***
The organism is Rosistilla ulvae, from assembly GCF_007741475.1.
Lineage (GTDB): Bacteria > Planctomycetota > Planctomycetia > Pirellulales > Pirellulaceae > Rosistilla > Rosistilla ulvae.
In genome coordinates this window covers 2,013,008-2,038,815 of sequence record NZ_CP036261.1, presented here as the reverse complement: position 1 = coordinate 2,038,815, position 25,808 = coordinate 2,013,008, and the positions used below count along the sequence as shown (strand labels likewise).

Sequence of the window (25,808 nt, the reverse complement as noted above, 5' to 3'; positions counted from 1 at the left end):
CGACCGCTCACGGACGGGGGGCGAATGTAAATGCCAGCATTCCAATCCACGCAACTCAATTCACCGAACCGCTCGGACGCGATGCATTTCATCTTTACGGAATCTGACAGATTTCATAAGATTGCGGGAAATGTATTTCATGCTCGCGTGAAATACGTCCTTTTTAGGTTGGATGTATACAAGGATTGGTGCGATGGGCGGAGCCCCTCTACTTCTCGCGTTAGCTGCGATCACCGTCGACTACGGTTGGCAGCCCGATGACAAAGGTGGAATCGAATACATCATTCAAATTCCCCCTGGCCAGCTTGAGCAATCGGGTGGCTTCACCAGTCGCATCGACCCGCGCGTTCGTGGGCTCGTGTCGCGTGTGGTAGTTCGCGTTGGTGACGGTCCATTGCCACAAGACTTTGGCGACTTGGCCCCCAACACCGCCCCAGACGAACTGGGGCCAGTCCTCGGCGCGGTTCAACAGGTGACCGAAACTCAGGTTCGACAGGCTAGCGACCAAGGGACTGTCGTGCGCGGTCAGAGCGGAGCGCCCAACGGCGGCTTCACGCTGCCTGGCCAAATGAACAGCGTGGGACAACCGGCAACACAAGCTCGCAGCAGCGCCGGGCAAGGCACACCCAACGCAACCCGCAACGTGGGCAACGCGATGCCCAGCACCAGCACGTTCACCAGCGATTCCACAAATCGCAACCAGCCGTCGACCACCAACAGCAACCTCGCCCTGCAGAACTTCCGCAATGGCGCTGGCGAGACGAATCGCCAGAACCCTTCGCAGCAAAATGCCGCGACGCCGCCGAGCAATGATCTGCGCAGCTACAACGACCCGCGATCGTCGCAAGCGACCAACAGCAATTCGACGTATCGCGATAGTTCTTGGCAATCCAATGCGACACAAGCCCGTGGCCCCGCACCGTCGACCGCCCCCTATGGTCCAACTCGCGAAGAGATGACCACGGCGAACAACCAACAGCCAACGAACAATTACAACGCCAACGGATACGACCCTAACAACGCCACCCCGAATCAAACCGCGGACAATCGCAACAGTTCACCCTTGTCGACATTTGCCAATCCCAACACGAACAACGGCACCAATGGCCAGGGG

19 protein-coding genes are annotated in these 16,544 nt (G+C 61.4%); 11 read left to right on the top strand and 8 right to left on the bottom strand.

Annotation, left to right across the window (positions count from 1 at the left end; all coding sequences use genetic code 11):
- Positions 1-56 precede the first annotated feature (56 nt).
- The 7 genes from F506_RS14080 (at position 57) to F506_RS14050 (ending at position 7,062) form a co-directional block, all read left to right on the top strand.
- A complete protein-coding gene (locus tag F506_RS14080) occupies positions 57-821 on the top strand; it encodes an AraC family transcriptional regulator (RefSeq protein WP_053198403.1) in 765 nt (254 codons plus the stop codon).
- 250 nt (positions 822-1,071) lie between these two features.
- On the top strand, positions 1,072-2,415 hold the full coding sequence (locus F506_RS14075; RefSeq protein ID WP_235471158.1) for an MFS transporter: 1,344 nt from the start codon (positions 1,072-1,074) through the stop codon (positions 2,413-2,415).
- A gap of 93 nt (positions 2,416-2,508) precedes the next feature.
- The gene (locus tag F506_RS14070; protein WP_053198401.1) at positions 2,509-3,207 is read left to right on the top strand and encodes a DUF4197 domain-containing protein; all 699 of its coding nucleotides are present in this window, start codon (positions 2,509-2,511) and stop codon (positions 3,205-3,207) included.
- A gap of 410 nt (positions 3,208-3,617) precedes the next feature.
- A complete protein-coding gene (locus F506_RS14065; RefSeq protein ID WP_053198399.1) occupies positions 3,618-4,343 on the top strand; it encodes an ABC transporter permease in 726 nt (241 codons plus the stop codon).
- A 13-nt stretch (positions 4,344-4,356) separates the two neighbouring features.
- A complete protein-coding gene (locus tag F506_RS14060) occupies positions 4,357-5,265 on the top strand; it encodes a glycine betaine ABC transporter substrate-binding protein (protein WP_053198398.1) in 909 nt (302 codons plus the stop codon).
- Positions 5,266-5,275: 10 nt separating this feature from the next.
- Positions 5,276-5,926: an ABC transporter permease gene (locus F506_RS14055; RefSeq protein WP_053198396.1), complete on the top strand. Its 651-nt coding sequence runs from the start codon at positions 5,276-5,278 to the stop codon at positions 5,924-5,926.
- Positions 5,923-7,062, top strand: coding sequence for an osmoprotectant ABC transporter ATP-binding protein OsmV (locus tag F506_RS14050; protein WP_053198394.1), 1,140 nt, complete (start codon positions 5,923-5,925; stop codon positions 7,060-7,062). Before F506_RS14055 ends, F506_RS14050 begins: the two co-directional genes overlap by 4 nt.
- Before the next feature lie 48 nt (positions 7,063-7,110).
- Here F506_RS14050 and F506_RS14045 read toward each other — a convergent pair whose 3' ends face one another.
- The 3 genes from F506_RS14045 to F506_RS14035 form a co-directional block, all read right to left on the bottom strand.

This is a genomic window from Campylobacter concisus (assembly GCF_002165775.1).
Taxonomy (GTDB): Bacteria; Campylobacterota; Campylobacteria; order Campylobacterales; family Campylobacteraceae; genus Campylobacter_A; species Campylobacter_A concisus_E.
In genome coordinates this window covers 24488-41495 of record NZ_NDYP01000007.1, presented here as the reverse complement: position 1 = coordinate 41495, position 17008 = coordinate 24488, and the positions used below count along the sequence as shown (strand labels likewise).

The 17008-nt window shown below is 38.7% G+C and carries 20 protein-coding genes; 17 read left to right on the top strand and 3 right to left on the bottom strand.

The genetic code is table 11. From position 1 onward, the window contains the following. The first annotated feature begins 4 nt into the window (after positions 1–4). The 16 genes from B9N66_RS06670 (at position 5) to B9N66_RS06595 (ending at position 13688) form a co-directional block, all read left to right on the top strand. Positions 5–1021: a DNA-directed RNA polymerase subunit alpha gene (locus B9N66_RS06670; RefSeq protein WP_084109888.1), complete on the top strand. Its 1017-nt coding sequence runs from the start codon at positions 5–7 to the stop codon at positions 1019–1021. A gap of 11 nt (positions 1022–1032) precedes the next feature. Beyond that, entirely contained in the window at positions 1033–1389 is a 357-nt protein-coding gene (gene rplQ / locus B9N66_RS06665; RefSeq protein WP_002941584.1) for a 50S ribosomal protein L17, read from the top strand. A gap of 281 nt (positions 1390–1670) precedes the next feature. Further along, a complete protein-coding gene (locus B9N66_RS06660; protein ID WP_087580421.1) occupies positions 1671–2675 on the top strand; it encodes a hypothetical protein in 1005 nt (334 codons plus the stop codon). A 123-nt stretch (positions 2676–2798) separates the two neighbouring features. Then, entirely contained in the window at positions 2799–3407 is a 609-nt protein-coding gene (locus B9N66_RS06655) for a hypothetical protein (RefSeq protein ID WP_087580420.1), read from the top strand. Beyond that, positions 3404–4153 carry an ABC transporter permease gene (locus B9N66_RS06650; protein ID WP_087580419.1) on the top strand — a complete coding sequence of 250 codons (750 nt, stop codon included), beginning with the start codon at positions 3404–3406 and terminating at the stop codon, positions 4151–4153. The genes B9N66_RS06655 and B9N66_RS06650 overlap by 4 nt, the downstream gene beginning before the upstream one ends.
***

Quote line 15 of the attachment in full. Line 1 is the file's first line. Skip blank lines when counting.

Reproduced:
- A gap of 410 nt (positions 3,208-3,617) precedes the next feature.